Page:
Allow yourself to practice imagery in a relatively calm and quiet environment so you can concentrate and feel your mind and body at work. You will not force any muscle to activate, however, if your muscles decide to jolt around on their own involuntarily, just sit back and let the ‘magic’ happen. Your brain will automatically activate nerves that begin in the brain and make their way down into your spinal cord and then into various muscles. When your brain activates a nerve powerfully enough, the connected muscle(s) will respond and move your body. In which case, imagining your movement can result in involuntary movement.
Steps for Self-Guided Imagery:
- Prepare- Set yourself up in a calm environment, sitting upright with eyes closed
- Phase 1- Take a few deep breaths to calm yourself and heighten your focus
- Phase 2- Tune into your senses (what do you hear, smell, feel, taste)
- Phase 3- Manifest your scenario (what are you training yourself to accomplish)
- Example: If training to perform a deadlift, see yourself lined up with proper form, sinking your hips back behind you with a flat back and stable knees; imagine what it feels like to activate your core strength; then see yourself engaging your gluts muscles to safely return to standing (you can elaborate the scenario as much or as little as you want according to how much focus you can maintain)
- Closing- Take a calming deep breath and slowly return to reality
In some cases, research has shown that imagery’s mental activation can even begin to build muscle and increase strength! The strength gains will not be as great as through physical practice, of course; however, the purpose of training your body on how to perform a skill safely and effectively is the essential point and outcome of motor imagery. Once you are able to perform the skill correctly and effectively, you will be able to build greater strength when you physically perform the skill.
Motor Imagery In Rehab
As a researcher and physical therapist, I have seen the power of imagery in the treatment of neurological and orthopedic injuries and dysfunctions, as well as in reducing stress and pain, calming the nervous system, instilling confidence and motivation, and restoring a previous level of function.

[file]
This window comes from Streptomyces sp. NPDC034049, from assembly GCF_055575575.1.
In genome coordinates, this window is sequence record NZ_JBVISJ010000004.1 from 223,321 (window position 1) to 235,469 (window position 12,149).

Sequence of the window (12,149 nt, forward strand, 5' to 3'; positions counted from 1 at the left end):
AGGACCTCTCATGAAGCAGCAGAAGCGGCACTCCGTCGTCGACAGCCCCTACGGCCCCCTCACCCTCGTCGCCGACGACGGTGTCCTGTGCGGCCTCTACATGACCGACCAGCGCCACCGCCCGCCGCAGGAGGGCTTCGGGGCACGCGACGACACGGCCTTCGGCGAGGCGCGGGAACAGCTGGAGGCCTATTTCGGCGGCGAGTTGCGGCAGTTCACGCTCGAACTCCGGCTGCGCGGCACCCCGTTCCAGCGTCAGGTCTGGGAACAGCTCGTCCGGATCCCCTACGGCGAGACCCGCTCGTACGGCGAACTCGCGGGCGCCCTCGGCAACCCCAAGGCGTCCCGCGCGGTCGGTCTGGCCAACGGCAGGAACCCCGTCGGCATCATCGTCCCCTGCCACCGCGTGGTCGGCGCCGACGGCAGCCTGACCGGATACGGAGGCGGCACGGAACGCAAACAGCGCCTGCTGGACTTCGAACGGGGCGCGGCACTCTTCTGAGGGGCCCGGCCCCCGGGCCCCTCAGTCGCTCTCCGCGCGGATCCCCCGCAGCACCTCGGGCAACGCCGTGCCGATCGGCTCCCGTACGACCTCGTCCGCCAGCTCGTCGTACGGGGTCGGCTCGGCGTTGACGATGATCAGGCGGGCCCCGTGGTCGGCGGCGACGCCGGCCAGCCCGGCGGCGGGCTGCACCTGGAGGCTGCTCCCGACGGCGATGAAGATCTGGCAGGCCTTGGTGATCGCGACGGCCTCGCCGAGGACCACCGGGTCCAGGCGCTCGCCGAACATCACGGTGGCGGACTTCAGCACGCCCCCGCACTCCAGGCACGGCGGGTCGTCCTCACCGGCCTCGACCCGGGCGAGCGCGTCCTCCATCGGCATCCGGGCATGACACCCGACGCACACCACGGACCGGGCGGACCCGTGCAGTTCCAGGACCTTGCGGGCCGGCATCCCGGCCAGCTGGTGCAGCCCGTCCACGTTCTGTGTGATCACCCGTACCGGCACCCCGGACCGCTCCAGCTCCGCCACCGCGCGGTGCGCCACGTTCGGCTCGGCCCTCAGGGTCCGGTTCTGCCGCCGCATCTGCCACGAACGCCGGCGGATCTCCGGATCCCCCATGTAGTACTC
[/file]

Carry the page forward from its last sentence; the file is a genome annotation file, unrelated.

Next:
Motor imagery is helpful in the rehabilitation and training of any body part, in any person. However, motor imagery is especially helpful in the rehabilitation of physical limitations and injuries in those who may only be able to tolerate a lower-level of activity intensity, for those who may not be open to physical exercise or traditional therapy techniques, those who have a greater level of fear or anxiety over traditional therapies, or those who have plateaued in their care and training, etc.
The possibilities with motor imagery are endless and have yet to be fully discovered. The brain can solve nearly any math problem or puzzle; the only thing the brain is unable to understand is itself. We may never know the full potential of our minds; however, through methods like motor imagery, we can begin to unlock this potential and enable ourselves to do the unimaginable.
Happy, healthy living!
About The Author: Becca Matalon
Dr. Rebecca Matalon, PT, DPT has been researching and practicing motor imagery for 5 years. Her healing practice incorporates a wide breadth of knowledge from physical fitness to Reiki healing to neuropsychosocial understanding.
As a physical therapist with a Pilates and Ballet background, she has a deep passion and interest in movement science and ways to improve the human experience. Dr. Matalon currently practices in the Bay Area in Northern California.
Interested in learning more?
Check out the Facebook page: http://www.facebook.com/therapeuticmotorimagery
And web blog: https://beccamatalon.wixsite.com/motorimagery
Also, be on the lookout for the Motor Imagery continuing education course; information to be posted on the blog and Facebook page.
Dickstein R, Deutsch J 2007 Motor imagery in physical therapist practice. Physical Therapy 87: 942-953
Matalon R, Freund J, Vallabhajosula S 2018 Functional rehabilitation of a person with transfemoral amputation through guided motor imagery: a case study. Physiotherapy Theory and Practice.
Paravlic A, Slimani M, Tod D, Marusic U, Milanovic Z, Pisot R 2018 Effects and dose response relationships of Motor Imagery practice on strength development in healthy adult populations: a systematic review and meta-analysis. Sports Medicine 48: 1165-1187.
Shackell E, Standing L 2007 Mind Over Matter: Mental Training Increases Physical Strength. North American Journal of Psychology 9: 189.